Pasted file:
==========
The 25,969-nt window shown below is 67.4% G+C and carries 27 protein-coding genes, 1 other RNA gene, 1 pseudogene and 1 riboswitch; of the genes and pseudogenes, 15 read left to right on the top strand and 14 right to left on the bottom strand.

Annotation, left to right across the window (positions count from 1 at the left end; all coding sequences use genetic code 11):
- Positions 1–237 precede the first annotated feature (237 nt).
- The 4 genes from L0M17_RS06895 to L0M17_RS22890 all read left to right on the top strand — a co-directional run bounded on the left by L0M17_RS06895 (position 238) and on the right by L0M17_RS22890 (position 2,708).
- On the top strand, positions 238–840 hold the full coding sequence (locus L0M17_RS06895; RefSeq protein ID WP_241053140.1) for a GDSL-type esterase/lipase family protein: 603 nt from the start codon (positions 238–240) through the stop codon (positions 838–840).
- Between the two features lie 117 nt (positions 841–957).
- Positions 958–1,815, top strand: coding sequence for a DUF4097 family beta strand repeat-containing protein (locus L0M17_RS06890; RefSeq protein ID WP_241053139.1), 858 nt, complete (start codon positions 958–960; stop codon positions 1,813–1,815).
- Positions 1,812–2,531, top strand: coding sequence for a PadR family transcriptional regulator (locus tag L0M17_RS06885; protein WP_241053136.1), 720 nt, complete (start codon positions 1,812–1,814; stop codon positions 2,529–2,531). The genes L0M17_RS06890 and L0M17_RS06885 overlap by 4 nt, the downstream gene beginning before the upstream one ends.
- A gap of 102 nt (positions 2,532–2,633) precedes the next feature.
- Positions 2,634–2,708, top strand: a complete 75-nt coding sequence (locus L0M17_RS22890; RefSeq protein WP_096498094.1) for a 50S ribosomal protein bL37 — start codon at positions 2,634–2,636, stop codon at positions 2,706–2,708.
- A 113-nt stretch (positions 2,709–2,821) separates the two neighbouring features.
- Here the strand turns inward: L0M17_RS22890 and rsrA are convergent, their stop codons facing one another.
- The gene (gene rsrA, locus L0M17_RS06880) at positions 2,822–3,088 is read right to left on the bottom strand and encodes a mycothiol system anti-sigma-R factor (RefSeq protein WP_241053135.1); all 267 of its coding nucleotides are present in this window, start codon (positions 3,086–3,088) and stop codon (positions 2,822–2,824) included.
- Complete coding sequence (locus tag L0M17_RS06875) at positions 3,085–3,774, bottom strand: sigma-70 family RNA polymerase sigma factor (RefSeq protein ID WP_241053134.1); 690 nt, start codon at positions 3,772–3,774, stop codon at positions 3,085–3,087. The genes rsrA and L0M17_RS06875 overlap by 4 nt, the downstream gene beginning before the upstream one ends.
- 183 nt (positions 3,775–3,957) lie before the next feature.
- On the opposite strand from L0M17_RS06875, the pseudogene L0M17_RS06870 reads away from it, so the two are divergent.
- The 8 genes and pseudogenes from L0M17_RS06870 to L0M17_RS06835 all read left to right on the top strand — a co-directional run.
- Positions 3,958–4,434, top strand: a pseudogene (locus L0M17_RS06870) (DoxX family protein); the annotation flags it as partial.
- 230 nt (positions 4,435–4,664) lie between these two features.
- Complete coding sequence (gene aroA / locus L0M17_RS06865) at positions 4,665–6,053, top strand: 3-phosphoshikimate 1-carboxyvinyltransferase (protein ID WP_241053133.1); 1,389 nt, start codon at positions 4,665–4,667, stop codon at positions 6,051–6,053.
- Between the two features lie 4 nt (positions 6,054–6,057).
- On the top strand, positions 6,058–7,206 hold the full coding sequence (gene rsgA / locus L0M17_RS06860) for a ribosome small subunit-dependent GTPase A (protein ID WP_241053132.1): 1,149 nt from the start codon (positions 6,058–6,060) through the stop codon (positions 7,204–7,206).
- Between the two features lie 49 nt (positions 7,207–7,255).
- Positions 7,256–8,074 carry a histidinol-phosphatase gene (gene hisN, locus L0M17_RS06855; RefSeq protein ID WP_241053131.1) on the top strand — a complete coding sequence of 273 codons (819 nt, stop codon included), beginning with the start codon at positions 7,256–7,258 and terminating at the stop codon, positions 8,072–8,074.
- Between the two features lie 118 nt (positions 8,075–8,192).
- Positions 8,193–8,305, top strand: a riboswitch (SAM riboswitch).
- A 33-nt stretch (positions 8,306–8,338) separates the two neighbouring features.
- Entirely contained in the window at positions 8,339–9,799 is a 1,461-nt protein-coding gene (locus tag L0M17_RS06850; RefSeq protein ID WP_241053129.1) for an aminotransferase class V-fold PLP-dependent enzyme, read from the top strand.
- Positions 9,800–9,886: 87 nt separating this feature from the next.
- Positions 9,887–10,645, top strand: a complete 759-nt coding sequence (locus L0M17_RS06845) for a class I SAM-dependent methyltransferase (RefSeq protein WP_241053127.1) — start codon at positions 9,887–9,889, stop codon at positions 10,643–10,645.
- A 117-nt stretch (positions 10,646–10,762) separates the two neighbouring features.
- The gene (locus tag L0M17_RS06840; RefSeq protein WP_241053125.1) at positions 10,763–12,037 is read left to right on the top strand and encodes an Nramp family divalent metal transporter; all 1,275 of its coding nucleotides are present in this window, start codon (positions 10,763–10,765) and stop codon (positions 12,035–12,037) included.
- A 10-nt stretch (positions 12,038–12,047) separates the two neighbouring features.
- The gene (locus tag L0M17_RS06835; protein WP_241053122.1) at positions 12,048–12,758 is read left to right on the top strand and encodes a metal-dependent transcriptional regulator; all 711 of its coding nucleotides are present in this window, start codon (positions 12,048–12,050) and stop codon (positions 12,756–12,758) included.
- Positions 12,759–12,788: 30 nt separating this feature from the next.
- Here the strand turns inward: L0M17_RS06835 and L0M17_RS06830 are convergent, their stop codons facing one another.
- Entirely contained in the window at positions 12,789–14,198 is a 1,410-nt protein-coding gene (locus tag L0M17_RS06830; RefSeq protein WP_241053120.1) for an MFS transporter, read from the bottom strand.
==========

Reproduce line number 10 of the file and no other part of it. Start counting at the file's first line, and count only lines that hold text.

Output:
- Positions 2,634–2,708, top strand: a complete 75-nt coding sequence (locus L0M17_RS22890; RefSeq protein WP_096498094.1) for a 50S ribosomal protein bL37 — start codon at positions 2,634–2,636, stop codon at positions 2,706–2,708.